BY LISA PERKINS
KINGSLEY — Stories shared by elders create a patchwork history of the town many have called home for most of their lives.
Longtime residents spoke of their early experiences during a meeting of the Paradise and Mayfield Historical Society on Wednesday.
"This is the most amazing little town ever. When I started doing family history I just got head over heels into it," said Tracey Sedlacek, president of the Historical Society that meets three or four times each year to compile stories and answer questions about the town she has called home since 1975.
"I haven't been here my whole life like a lot of the people that came to our meeting, I'm a short-timer," said Sedlacek, who asked residents to share stories about their early years in Kingsley as well as World War II experiences as she recorded them as part of an oral history project.
Bob Brown, an 85-year-old lifelong resident of Kingsley, was eager to tell about the time he spent in the Philippines as a soldier at an ammunition depot.
"I saw a lot of young guys cry when we left there to go home and they had to stay," said Brown, who also raised questions about a family picture of a nearby train wreck and the history of a fire that destroyed the south side of Kingsley.
"I'm not sure of the year, but I do remember that it was on the Fourth of July. Nearly the whole town burned. I'd like to know what caused it," he said.
Donaldine Nickerson, 87, spoke about growing up in a house filled with brothers and sisters, nieces, nephews and cousins.
"We had a wonderful time growing up. We had plenty of food, and Mom and Dad took good care of all of us," said Nickerson, who fondly remembers the oranges they would receive each Christmas.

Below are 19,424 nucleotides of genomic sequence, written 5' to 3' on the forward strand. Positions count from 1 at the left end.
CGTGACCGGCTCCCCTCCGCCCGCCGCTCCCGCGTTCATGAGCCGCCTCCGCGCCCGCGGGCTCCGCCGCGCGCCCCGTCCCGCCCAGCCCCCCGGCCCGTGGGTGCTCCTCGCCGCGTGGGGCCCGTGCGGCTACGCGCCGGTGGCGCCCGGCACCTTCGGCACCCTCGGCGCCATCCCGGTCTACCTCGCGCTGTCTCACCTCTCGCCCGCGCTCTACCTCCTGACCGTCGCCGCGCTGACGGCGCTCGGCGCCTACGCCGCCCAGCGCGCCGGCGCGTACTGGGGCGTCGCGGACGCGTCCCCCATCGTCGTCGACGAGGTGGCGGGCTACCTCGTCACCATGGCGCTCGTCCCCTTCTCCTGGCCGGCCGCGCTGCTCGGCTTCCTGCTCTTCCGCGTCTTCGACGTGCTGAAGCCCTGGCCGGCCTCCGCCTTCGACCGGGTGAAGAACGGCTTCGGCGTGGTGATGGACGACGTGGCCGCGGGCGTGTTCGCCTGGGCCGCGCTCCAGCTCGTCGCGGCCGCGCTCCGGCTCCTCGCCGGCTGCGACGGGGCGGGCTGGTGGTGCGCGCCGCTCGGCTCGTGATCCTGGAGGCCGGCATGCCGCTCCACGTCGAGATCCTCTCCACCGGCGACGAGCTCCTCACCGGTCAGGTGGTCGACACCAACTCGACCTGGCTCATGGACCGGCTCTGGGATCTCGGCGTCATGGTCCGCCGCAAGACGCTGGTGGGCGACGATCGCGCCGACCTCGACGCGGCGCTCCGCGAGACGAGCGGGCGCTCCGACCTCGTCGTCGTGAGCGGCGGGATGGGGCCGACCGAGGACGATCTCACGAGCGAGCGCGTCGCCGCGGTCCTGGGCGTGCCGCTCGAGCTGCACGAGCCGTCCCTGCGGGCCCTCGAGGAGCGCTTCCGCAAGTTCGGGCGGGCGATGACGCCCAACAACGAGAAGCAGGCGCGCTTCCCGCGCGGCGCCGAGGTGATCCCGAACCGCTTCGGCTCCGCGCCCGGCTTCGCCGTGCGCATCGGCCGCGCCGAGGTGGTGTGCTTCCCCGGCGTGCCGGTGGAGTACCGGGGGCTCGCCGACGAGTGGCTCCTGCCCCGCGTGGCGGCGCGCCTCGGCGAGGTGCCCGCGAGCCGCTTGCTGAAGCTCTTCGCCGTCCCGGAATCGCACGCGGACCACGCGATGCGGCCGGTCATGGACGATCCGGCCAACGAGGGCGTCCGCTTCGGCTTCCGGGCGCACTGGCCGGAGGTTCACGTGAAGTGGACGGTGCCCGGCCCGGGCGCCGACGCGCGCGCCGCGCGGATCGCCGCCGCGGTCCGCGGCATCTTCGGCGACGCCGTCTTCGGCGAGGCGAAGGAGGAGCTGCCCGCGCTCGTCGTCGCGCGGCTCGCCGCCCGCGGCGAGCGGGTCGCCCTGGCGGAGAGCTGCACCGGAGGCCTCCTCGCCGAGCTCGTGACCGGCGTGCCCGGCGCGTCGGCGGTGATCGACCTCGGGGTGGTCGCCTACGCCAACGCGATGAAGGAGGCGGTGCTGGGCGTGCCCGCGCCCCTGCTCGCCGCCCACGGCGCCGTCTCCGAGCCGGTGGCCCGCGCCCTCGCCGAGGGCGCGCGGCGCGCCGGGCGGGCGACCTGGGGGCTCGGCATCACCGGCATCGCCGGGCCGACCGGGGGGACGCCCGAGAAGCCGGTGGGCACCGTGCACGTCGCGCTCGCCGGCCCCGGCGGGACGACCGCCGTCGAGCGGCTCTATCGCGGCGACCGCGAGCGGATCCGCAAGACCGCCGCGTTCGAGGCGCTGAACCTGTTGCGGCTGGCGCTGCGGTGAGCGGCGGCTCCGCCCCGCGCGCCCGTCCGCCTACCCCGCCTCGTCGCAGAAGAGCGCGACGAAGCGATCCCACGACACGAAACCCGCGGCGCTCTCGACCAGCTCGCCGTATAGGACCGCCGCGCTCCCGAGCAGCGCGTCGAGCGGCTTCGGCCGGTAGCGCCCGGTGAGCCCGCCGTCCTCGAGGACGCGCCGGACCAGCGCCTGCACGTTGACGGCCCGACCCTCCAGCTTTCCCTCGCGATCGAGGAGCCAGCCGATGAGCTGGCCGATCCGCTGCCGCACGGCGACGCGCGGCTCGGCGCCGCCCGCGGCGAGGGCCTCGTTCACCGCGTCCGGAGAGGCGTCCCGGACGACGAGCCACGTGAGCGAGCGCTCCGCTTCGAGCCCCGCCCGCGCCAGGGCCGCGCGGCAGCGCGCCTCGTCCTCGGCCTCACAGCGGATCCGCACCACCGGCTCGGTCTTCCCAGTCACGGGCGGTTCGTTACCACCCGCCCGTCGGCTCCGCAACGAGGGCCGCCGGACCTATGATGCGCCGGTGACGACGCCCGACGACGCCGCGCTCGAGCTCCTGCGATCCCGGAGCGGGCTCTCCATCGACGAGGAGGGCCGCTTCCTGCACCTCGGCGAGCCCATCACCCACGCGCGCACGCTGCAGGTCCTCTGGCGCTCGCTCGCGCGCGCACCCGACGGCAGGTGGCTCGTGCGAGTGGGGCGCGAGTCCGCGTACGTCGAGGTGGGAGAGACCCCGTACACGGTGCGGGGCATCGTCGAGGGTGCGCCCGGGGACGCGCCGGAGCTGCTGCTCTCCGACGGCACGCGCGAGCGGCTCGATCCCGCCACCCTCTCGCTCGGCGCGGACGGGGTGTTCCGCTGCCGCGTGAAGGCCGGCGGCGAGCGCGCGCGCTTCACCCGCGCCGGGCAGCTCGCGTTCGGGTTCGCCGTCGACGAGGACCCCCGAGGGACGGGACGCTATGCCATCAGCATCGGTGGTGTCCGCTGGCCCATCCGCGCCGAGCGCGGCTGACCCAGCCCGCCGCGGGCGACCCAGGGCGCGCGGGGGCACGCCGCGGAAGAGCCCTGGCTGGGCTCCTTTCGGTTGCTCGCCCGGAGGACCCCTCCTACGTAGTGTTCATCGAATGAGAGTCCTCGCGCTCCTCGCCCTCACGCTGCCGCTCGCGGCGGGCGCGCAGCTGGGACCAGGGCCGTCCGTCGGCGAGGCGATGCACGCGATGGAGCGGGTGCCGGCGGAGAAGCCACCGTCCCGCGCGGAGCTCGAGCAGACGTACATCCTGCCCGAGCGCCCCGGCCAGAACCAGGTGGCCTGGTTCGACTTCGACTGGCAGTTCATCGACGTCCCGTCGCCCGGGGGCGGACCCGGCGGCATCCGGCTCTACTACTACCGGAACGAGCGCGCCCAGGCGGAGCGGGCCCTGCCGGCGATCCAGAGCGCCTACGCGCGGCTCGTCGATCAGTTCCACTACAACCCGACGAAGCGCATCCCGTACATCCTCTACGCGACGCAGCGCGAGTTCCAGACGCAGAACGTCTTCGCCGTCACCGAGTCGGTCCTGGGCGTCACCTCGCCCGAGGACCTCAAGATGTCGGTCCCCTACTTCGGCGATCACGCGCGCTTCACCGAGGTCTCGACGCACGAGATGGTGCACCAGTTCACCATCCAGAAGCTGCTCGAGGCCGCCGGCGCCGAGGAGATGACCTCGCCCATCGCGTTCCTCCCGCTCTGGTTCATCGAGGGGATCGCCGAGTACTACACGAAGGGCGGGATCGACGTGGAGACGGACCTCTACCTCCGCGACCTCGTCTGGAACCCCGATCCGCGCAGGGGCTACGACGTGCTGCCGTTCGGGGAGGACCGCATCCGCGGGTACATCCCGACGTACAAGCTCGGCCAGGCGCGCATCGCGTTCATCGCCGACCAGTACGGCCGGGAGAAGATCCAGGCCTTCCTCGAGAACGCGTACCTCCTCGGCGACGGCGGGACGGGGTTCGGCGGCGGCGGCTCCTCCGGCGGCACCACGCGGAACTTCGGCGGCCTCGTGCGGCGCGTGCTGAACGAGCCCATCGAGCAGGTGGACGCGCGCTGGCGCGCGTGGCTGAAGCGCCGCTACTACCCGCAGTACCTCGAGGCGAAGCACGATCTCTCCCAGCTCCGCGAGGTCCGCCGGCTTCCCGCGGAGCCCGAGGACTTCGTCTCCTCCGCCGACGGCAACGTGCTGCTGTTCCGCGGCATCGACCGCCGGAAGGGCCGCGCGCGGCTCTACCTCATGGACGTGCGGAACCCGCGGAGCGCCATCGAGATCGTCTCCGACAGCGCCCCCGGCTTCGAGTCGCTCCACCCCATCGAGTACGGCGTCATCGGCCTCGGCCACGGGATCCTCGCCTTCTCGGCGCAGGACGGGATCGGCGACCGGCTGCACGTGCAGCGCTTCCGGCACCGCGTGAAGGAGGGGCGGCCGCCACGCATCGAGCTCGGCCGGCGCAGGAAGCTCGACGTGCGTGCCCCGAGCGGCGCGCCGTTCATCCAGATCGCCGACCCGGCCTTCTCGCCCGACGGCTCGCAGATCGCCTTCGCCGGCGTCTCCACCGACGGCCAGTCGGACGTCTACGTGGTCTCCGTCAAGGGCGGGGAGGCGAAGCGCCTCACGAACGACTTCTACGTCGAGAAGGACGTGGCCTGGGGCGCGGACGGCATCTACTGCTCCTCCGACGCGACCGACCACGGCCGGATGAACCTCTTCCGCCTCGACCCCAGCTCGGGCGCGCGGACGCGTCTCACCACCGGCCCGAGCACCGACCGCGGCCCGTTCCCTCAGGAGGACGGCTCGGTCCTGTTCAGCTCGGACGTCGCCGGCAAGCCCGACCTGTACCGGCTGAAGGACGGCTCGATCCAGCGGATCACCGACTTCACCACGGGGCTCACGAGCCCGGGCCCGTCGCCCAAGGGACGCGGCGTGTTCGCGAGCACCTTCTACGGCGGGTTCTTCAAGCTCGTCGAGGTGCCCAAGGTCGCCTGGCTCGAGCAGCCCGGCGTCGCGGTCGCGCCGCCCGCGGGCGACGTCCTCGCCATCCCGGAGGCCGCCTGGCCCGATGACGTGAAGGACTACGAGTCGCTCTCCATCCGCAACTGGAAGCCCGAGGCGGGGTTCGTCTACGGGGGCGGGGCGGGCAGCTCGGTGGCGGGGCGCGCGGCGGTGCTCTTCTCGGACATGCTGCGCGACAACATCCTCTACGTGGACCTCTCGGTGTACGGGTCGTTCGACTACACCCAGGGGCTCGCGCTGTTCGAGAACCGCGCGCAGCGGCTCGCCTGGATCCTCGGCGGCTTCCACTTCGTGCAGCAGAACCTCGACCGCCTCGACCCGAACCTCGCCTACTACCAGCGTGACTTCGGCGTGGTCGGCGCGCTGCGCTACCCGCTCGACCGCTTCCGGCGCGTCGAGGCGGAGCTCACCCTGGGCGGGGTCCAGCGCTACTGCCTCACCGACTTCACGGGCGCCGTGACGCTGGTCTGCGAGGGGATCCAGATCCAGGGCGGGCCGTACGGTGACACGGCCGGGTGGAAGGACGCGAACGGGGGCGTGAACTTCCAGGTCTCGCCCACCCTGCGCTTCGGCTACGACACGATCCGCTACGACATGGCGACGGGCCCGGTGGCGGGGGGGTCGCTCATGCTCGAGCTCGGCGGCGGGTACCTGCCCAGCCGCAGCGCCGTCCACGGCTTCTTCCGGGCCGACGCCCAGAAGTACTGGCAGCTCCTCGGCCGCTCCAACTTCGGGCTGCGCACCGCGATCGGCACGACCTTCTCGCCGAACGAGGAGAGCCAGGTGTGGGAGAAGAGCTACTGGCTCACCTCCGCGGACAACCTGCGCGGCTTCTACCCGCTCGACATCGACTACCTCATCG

"We really looked forward to the dime we would get from our grandparents, too," she said.
John Conroy shared stories of tank missions through salt marshes in North Africa and how great it felt to return home to Kingsley at the end of World War II.
"The closest I could get to home on the train was Grand Rapids where a mail truck picked me up and took me to Beulah. There a highway department man went and got his brother out of bed to give me a ride home. I was so happy to be home," said the 94-year-old Conroy.
Retired Kingsley schoolteacher, Betty Bowden, recalled teaching German and Italian prisoners of war while she and her husband were in Ogden, Utah.
"The day a guard came looking for 15-year-old German POW Willie Joseph to tell him that his parents had both been killed was one of the saddest things I have been through," said Bowden, 89, who along with more than a dozen town elders has contributed stories that were the basis for 233 poems written by Kingsley school students with the help of local poet Terry Wooten.
"They have a lot of stories to tell," said Sedlacek, noting that members of the Historical Society plan to create a book using the poems and historical photos from the area.
For more information on the Paradise and Mayfield Historical Society, call Tracey Sedlacek at 342-9854.